Welfare drug testing law blocked by Florida Judge

The battle continues between State legislature’s passing all sorts of frightening laws and the judicial system fighting to see what pieces can be enacted.

This time, its the controversial Florida law that required welfare recipients to submit to a drug test before receiving their benefits. From the Associated Press:

A federal judge temporarily blocked Florida’s new law that requires welfare applicants to pass a drug test before receiving benefits on Monday, saying it may violate the Constitution’s ban on unreasonable searches and seizures.

Judge Mary Scriven ruled in response to a lawsuit filed on behalf of a 35-year-old Navy veteran and single father who sought the benefits while finishing his college degree, but refused to take the test. The judge said there was a good chance plaintiff Luis Lebron would succeed in his challenge to the law based on the Fourth Amendment, which protects individuals from being unfairly searched.

There are so many things horrifically wrong with this law, its difficult to know where to start. Obviously the Constitution is a good place, but on a moral and ethical basis there is much wrong with the ideology behind this kind of bill. Substance abuse or casual drug use should not disqualify someone for public benefits. Low-income people should not be subject to invasive and privacy violating tests that people who aren’t on welfare aren’t subject to. This kind of race and class-based drug policing already happens, which is evidenced by the rates of drug use among different populations and who actually goes to jail for drug-related crimes.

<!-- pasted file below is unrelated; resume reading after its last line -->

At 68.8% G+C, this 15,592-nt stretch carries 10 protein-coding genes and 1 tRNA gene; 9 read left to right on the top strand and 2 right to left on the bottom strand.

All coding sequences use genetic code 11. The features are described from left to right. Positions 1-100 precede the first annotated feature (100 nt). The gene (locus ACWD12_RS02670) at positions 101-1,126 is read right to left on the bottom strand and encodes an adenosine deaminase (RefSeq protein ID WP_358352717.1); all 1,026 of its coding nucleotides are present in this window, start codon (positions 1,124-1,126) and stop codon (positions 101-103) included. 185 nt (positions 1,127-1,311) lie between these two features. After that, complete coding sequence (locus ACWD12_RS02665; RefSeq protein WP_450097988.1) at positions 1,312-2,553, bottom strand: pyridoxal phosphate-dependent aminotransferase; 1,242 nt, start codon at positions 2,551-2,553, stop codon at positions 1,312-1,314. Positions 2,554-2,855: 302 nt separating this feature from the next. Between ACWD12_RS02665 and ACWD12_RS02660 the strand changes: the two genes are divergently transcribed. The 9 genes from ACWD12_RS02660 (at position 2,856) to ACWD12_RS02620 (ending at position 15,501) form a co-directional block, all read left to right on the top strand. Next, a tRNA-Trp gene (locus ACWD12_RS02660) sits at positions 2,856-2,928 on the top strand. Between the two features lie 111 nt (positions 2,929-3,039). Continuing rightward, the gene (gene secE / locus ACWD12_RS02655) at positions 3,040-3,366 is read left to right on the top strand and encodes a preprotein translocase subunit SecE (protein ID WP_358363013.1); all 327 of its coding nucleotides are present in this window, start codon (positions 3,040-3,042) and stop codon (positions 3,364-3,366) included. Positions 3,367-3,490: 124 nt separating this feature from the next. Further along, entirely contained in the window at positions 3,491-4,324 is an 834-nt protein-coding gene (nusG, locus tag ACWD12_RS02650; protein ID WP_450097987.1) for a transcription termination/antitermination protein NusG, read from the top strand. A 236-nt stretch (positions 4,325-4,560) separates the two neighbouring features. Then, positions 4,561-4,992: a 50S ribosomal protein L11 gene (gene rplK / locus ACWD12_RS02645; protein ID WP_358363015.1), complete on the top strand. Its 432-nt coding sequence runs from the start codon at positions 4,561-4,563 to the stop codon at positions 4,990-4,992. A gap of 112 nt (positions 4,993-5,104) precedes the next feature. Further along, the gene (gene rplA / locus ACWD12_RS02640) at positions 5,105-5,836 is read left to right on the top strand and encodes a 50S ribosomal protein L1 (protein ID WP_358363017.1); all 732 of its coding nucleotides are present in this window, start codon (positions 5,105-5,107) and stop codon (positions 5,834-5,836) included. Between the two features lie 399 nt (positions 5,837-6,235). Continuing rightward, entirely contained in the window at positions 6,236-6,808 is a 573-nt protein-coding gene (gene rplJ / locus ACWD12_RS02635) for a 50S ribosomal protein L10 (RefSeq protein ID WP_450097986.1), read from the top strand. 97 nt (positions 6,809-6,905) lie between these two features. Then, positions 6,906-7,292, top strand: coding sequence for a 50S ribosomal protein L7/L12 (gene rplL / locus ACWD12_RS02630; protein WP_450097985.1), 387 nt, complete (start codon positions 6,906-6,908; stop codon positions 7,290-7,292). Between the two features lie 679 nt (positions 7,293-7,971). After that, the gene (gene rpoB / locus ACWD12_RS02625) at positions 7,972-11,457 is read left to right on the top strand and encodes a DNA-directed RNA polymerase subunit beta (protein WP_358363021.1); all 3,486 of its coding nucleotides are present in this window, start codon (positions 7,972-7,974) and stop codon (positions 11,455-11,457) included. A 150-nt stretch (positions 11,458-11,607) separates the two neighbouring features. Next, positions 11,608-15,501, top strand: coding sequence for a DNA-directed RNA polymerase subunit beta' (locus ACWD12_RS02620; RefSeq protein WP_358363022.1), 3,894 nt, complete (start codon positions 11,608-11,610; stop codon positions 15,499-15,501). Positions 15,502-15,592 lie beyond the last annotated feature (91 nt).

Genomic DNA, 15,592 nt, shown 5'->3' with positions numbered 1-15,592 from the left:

Also, the large majority of welfare recipients in Florida (96%) who already subjected themselves to this horrific practice (perhaps because they need that support to survive) have passed the test and are substance free. The law also may end up costing the state money, because those who test negative are reimbursed for the cost of the drug test. This despite the Governor’s claims that it would save the state $77 million. Florida isn’t the first state to consider such laws, but it’s the first in about a decade to enact it.

These kinds of rules just show what extreme contempt we have for people who struggle with drug addiction, despite the fact that it’s a huge problem in our country, one that stretches across race and class divisions.

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